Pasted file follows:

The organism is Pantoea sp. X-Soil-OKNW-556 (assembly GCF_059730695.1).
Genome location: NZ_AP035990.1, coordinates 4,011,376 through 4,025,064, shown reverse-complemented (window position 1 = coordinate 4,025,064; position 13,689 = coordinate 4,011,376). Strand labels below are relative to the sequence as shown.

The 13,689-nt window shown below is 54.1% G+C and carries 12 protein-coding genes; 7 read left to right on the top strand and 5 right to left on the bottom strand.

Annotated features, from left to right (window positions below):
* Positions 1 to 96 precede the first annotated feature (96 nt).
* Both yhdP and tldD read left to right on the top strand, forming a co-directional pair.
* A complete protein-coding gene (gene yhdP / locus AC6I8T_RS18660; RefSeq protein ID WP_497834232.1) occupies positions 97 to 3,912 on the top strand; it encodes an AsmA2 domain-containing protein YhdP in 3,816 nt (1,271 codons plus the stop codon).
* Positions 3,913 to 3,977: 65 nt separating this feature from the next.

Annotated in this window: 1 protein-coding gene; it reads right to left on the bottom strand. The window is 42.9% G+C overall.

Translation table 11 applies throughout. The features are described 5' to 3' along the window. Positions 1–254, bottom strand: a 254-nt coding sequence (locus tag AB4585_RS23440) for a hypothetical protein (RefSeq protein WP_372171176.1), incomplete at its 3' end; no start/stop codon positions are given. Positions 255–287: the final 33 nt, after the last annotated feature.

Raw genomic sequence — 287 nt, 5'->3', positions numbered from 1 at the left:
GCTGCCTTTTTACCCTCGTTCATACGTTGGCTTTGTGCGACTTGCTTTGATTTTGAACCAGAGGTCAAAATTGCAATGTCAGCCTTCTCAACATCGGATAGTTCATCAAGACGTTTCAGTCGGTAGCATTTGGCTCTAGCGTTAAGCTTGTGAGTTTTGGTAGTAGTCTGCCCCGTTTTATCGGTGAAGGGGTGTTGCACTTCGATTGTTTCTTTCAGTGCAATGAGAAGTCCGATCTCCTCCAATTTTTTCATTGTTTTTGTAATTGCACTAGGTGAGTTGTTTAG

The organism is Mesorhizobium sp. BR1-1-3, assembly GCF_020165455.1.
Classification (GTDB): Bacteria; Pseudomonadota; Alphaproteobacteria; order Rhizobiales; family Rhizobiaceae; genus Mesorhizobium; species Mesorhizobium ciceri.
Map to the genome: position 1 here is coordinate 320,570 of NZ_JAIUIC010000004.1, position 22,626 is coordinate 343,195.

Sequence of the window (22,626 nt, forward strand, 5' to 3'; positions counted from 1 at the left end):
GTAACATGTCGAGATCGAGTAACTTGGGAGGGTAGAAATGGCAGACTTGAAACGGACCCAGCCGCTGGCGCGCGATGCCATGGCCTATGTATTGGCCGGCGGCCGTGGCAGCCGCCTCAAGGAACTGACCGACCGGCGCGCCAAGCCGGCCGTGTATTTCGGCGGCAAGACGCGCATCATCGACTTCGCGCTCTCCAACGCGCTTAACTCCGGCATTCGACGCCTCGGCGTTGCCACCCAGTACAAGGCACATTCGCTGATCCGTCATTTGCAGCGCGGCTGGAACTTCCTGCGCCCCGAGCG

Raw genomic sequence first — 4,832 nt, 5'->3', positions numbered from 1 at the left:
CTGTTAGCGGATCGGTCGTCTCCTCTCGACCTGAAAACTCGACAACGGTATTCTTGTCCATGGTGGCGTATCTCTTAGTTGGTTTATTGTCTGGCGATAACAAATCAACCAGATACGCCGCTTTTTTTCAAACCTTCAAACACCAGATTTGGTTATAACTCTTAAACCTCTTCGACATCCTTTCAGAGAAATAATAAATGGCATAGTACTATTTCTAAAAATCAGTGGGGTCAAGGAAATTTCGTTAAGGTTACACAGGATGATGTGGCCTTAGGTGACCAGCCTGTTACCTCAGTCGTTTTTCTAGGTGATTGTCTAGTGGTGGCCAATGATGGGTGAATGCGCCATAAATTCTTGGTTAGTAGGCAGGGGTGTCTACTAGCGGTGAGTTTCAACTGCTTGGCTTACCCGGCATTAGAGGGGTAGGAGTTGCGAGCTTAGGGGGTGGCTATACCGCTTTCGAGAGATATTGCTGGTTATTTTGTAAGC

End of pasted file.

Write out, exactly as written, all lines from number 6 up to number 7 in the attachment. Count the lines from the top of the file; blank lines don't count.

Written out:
* Both yhdP and tldD read left to right on the top strand, forming a co-directional pair.
* A complete protein-coding gene (gene yhdP / locus AC6I8T_RS18660; RefSeq protein ID WP_497834232.1) occupies positions 97 to 3,912 on the top strand; it encodes an AsmA2 domain-containing protein YhdP in 3,816 nt (1,271 codons plus the stop codon).